Image: Knocked Up, Katherine Heigl, Seth Rogen
Suzanne Hanover  /  Universal Pictures via AP file
"You're prettier than I am," Seth Rogen's character drunkenly slurs to Katherine Heigl at one point in the 2007 movie "Knocked Up." Now a new study confirms what most of us have known all along: Men, no matter how unattractive, think they’ve got a chance with beautiful women.
By
msnbc.com contributor
updated 9/12/2008 8:18:14 AM ET 2008-09-12T12:18:14

It’s a rule, bartender Karen Brody says: The schlubbier the guy, the more likely he is to persistently pursue a pretty woman.

Brody — a lithe, slender Woodstown, N.J., bartender who looks at least a decade younger than her 47 years — recalls the time she was being "entertained" by a paunchy trucker with several missing front teeth. As the night wore on, he slumped to one side and eventually toppled off his barstool. When she raced around to make sure he was OK, the plump patron immediately resumed his pick-up patter — from the floor.

Apparently, the pudgy trucker isn't just an aberration, and the come-ons aren't just the after-effects of alcohol. A new study confirms what women say they've known all along: Men, no matter how unattractive, think they’ve got a chance with a runway model.

The proof was in the matchmaking Web site HOTorNOT.com, a site where members rate each others' "hotness." The site offered a treasure trove of data: It contained information not only on dating habits of its members, but also on the members’ opinions of their own attractiveness and the "hotness" of potential dates, according to a study published in a recent issue of Psychological Science.

Researchers studied ratings and dating information from 16,550 members during a 10-day period in 2005. All membersstudied were heterosexual, with 75 percent males and 25 percent female.

Using this data, they determined that the physical attractiveness of a potential mate was more important to men than women. And men were less likely than women to think that their own lack of attractiveness — based both on a self assessment and the ratings of others — should stand in the way of a date with someone "hot."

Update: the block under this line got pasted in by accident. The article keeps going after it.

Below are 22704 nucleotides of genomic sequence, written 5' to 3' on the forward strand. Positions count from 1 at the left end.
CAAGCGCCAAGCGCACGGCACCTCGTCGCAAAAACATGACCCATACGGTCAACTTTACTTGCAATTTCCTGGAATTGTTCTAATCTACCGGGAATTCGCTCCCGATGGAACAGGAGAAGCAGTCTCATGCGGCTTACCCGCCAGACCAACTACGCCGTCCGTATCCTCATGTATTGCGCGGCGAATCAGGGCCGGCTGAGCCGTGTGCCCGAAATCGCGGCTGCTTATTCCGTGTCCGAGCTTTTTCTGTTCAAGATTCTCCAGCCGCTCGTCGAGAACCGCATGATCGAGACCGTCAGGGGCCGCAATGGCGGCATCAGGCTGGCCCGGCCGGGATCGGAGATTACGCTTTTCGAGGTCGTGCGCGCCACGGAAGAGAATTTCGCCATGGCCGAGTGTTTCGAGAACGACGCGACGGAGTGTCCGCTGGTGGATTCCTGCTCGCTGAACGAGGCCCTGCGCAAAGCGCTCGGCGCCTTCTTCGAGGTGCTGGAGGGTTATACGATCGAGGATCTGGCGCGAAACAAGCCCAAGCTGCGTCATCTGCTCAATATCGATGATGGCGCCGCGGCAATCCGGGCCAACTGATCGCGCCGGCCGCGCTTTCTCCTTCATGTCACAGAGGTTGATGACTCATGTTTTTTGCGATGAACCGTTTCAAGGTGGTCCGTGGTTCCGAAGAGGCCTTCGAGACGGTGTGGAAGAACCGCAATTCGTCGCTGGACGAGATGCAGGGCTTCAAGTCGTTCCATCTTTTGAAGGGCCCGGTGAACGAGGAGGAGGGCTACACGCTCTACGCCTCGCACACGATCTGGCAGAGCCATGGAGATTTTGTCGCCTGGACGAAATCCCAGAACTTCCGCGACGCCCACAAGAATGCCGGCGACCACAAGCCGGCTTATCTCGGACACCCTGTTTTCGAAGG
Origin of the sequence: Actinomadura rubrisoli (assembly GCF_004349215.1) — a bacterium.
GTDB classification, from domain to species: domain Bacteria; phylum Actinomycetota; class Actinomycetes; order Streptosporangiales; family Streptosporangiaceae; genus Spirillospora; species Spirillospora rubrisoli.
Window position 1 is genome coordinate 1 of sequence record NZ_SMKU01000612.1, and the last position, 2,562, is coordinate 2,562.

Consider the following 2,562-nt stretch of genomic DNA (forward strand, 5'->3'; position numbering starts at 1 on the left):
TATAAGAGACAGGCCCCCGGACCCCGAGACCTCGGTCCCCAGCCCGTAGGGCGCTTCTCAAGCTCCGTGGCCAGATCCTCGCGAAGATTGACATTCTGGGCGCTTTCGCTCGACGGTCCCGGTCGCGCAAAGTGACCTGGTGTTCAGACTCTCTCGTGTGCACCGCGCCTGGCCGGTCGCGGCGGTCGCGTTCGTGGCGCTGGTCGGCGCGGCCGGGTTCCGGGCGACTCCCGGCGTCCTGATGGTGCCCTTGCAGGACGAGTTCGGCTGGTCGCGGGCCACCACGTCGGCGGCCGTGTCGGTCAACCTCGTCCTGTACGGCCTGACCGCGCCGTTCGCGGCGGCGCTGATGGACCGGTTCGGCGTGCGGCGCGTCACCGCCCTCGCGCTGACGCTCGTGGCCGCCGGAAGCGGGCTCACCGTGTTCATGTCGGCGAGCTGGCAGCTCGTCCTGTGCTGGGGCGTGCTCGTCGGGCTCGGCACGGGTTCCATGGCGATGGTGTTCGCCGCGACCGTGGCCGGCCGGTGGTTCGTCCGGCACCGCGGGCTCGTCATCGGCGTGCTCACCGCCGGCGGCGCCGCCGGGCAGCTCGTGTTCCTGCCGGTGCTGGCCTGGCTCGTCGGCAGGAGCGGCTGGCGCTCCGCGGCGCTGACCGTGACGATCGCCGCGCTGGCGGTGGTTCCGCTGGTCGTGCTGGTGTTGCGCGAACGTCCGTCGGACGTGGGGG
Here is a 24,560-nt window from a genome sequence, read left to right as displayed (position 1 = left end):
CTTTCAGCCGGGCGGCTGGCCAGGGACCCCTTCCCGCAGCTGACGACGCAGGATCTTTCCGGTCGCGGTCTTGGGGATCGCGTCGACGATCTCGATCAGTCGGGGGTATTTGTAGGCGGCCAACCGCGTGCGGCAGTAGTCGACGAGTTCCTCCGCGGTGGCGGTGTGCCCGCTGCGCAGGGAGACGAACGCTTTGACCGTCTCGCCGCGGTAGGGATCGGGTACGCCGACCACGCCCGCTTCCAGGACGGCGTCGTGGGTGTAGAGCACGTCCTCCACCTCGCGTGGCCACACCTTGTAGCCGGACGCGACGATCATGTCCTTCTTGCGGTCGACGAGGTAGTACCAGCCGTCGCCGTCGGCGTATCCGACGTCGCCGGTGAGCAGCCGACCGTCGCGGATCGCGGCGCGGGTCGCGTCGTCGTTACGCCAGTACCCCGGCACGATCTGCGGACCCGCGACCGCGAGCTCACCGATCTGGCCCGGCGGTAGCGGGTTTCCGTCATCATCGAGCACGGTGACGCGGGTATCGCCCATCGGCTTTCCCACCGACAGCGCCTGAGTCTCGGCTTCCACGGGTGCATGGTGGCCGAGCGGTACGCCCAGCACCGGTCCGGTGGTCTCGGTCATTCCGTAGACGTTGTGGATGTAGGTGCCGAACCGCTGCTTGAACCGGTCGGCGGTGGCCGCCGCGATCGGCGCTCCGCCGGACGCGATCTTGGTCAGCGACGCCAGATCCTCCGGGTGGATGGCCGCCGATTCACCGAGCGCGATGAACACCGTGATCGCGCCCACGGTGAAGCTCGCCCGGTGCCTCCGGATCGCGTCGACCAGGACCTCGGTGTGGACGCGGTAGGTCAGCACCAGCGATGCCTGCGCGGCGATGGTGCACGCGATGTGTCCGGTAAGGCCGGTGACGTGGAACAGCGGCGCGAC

Maybe men think women have all read "The Frog Prince" and taken it to heart, allowing us to look past an ugly exterior in the search for inner beauty. Or perhaps it’s that men have internalized the messages in the popular media: movies like "Knocked Up," where the slacker hero lands a beautiful babe, or TV shows like "According to Jim," in which a difficult, slobby guy is coupled with a gorgeous wife.

The lead author of the study, Leonard Lee, an assistant professor at Columbia’s Graduate School of Business, thinks these far-fetched movie and TV couples might explain why unfortunate-looking men tend to hold out such high hopes. But he wonders whether the unattractive guys eventually learn that their chances are slim regardless of what they see on screen. There’s another important finding in the study, he says: The 10s among us, both male and female, want only to date other 10s.

There are hints in the HOTorNOT.com data that suggest men do learn to accept their limitations: They apparently hedge their bets by asking for more dates. In fact, the men in the study requested a full 240 percent more dates than the women. Researchers didn't look at how many of these online come-ons were successful, but the number of dates most men asked for might be a sign that the less attractive among us — even the men — recognize that they may have to settle for dating someone who is closer to them on the "hotness" scale.

"Good looking people are always looking for other good looking people," says Helen Fisher, a professor at Rutgers University who studies mating behavior and romantic love.

"And ultimately, men figure their own good looks are not as important as a woman’s," says Fisher, who wasn't involved with the study. "They figure they’re selling a whole lot of things that women want that aren’t associated with being attractive."

  1. Don't miss these Health stories
    1. Splash News
      More women opting for preventive mastectomy - but should they be?

      Rates of women who are opting for preventive mastectomies, such as Angeline Jolie, have increased by an estimated 50 percent in recent years, experts say. But many doctors are puzzled because the operation doesn't carry a 100 percent guarantee, it's major surgery -- and women have other options, from a once-a-day pill to careful monitoring.

    2. Larry Page's damaged vocal cords: Treatment comes with trade-offs
    3. Report questioning salt guidelines riles heart experts
    4. CDC: 2012 was deadliest year for West Nile in US
    5. What stresses moms most? Themselves, survey says

Besides, from an evolutionary perspective, men are simply looking for the woman most likely to produce a strong healthy baby — so that means they’re often focused on physical attractiveness.

"Men might as well reach for the stars," says William Pollack, a Harvard University psychologist and the director of the Center for Men and Young Men at McLean Hospital. "Women are the ones who are going to have the baby. They need to be a little more picky."

In the end, there might be some signs that boorish boys know they’re overreaching — and that may be expressed in the level of their braggadocio.

When a really attractive man is interested in a date, Brody says, he’s quieter and more cautious. "He’ll come back a bunch of times and try to get to know me before asking," she adds.

© 2013 msnbc.com.  Reprints

Discuss:

Discussion comments

,

Most active discussions

  1. votes comments
  2. votes comments
  3. votes comments
  4. votes comments